Republicans unveil resolution demanding that Pete Buttigieg SHUT DOWN for his response to train derailment, his vacation in Portugal amid rail strike talks and ‘prolonged absence’ amid supply chain crisis
- House Republicans introduced a resolution condemning Buttigieg for going ‘AWOL’ over the past two years during a series of infrastructure-related crises
- They called on him to resign
- Meanwhile, Senate Republican introduced a bill that would overhaul the railroad safety industry
Now that Congress is back in session, lawmakers are taking matters into their own hands for recovery efforts for East Palestine, Ohio, after massive criticism of the Biden administration’s handling of the toxic train derailment.
Republican Representative Mike Waltz is leading the effort to call on Secretary of Transportation Pete Buttigieg to resign over his extremely delayed and perceived inadequate response to last month’s 50-car train crash.
The Florida lawmaker also notes that the resolution comes after Buttigieg neglected his duties for years during a historic supply chain crisis, commercial flight crisis, [and] railway workers’ strike.’
Buttigieg was blasted for going on a Portuguese vacation last month after the Ohio train derailment instead of immediately visiting the crash site.
Republicans tabled a resolution on Wednesday calling on Transportation Secretary Pete Buttigieg to resign and condemning him for going “AWOL” during a series of infrastructure-related crises over the past two years
It comes after the latest debacle when the Biden administration botched its response to the toxic train derailment in East Palestine, Ohio, last month.
Meanwhile, Ohio’s Democratic and Republican senators in the Senate are co-sponsoring legislation that would tighten trail safety requirements.
While there were no injuries or fatalities in the accident, the derailment and its aftermath have left the entire small Ohio village and surrounding towns in disarray.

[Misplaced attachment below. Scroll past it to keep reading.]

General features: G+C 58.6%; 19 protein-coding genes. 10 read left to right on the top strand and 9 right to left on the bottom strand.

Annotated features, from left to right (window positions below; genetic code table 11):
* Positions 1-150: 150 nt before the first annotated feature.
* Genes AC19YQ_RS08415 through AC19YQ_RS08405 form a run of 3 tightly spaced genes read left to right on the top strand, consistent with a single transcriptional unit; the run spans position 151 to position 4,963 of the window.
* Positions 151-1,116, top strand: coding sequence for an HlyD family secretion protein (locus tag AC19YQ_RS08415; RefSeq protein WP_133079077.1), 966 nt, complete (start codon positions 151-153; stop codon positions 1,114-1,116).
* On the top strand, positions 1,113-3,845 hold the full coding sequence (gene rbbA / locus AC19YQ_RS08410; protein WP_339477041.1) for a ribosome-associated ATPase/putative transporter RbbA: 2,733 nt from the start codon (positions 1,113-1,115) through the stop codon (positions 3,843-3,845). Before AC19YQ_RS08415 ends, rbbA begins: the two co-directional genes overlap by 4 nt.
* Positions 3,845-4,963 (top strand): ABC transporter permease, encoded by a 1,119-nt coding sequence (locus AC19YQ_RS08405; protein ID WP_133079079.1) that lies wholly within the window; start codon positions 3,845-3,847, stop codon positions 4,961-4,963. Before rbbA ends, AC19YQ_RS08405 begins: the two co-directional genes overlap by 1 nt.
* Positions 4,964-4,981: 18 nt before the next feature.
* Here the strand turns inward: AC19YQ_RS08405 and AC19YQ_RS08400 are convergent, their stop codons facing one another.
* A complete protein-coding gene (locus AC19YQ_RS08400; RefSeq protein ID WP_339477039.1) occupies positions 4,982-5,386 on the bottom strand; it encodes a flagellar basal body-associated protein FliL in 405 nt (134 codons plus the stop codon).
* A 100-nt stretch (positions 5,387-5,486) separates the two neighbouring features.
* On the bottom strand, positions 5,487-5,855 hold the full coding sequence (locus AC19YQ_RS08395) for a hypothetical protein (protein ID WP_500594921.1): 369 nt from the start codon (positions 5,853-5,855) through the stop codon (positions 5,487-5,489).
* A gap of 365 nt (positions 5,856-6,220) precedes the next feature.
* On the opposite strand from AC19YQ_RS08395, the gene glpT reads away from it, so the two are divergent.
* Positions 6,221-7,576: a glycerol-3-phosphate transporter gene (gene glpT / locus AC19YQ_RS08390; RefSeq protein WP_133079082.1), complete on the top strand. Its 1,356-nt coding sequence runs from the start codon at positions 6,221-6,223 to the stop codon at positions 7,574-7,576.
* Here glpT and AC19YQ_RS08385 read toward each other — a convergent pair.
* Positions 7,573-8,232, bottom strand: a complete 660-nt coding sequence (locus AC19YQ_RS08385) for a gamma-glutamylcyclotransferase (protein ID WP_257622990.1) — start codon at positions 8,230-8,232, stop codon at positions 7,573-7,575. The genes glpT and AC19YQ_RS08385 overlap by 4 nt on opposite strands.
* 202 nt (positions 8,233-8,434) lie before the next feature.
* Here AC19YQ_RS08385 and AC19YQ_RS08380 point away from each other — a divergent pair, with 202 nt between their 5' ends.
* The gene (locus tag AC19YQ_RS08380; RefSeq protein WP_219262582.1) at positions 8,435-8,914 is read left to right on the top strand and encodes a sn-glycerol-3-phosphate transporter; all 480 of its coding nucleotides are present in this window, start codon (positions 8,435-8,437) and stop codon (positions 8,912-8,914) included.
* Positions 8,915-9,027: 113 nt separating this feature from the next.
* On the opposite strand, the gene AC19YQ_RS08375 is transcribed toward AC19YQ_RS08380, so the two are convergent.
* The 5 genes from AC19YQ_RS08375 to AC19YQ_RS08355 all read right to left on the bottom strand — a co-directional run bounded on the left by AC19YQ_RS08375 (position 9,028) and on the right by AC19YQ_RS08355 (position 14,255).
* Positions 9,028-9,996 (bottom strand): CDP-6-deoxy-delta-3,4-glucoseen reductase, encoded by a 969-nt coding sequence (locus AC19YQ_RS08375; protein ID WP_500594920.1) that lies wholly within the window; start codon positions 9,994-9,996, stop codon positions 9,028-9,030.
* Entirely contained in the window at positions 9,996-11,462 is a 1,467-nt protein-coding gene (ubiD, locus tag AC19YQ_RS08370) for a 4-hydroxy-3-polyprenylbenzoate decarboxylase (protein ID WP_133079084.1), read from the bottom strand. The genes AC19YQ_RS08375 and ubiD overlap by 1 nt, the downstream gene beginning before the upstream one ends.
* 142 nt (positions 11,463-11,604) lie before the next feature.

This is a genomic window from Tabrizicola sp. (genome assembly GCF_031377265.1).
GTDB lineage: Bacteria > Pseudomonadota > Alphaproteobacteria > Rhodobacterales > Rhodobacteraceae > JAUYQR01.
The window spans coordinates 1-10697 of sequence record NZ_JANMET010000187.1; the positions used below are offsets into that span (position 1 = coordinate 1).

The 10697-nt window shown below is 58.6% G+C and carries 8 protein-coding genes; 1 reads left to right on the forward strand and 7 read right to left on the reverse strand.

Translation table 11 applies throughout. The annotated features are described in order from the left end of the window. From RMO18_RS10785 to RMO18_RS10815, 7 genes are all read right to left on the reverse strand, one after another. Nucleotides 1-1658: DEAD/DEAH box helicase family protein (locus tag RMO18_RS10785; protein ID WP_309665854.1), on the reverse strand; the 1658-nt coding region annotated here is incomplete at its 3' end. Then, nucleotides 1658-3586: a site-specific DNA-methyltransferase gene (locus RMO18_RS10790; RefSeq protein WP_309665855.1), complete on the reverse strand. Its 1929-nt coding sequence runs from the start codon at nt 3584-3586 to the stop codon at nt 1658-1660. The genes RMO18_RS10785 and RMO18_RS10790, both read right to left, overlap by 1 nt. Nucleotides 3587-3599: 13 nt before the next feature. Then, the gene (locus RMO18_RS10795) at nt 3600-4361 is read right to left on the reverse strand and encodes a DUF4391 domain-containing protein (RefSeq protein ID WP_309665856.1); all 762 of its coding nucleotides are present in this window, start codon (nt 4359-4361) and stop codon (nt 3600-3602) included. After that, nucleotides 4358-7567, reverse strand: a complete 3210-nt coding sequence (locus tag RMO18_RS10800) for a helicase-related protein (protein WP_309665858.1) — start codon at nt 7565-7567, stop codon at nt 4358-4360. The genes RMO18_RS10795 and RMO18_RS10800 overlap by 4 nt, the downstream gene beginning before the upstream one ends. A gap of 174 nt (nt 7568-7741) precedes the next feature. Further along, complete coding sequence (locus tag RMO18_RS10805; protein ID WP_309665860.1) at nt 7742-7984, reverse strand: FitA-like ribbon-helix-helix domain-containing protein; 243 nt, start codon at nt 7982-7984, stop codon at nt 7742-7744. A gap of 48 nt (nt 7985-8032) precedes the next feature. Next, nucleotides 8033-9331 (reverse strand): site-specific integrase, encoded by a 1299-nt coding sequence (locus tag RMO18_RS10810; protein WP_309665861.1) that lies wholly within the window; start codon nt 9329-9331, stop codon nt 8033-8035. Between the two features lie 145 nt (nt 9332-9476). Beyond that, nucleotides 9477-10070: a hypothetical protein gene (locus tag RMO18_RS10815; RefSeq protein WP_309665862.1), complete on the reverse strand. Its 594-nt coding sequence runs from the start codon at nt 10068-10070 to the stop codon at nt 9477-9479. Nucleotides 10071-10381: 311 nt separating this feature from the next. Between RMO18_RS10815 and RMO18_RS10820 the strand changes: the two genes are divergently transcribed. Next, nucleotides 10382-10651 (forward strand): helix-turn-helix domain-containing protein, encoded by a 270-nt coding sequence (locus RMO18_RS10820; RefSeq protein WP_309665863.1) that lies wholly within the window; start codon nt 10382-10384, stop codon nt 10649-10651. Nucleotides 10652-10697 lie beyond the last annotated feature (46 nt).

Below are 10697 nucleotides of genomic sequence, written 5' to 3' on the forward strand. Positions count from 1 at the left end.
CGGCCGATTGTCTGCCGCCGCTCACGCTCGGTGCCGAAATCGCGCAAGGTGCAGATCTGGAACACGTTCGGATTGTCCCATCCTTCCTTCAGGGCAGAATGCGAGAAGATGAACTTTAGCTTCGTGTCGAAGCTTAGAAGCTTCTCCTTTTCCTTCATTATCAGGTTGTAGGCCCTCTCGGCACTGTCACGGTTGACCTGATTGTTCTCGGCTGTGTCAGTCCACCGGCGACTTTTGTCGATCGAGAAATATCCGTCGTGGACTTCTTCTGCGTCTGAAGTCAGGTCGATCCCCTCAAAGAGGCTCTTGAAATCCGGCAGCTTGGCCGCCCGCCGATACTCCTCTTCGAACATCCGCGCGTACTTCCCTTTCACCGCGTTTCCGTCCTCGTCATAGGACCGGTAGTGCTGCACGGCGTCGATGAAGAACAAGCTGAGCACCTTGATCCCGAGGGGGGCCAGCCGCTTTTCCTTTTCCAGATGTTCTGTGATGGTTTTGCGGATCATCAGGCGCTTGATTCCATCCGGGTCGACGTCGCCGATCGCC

About half of eastern Palestine’s more than 4,700 residents were evacuated after the crash as dangerous chemicals spilled into the air, soil and water.
After being allowed to return, some residents told DailyMail.com they are still feeling the effects of the toxic runoff, including rashes, shortness of breath, headaches and more.
The bill by Ohio Senators JD Vance, a Republican, and Sherrod Brown, a Democrat, requires railroads to prepare emergency plans and provide information to local emergency officials when trains pass through their jurisdictions carrying hazardous materials.
Although the shipment of hazardous materials by train accounts for about 7 to 8 percent of the 30 million deliveries each year, almost every train can carry at least one or two cars of hazardous materials.
The Railway Safety Act of 2023 is a bipartisan piece of legislation, reflecting much of what Buttigieg called for when he finally visited eastern Palestine 20 days after the derailments — which residents claimed was “too little, too late.”
“Through this legislation, Congress has a real opportunity to ensure that what happened in eastern Palestine never happens again,” Vance said in a statement.
“We owe every American the peace of mind that their community is protected from such a catastrophe.”
Buttigieg has been called on by Republicans to step down from office in response to the latest crisis.
Trump beat Buttigieg in eastern Palestine weeks after the 50-car derailment. He brought water and canned food for the residents
“Over the past two years, Secretary Buttigieg has gone AWOL during multiple national crises,” Congressman Waltz said in a statement introducing a resolution to remove Buttigieg from office.
From failing to respond immediately to last month’s major economic, environmental and humanitarian disaster in eastern Palestine, to neglecting its duties during a historic supply chain crisis, a commercial flight crisis, a rail workers’ strike and much more, Buttigieg the American people over and over again,” he added.
“That’s why I’m calling for his resignation.”
The resolution was co-sponsored by Representatives Lauren Boebert of Colorado; Clay Higgins of Louisiana; Greg Steube and Bill Posey both from Florida; Claudia Tenney from New York; Ryan Zinke Montana; Mary Miller of Illinois; and Mike Collins from Georgia.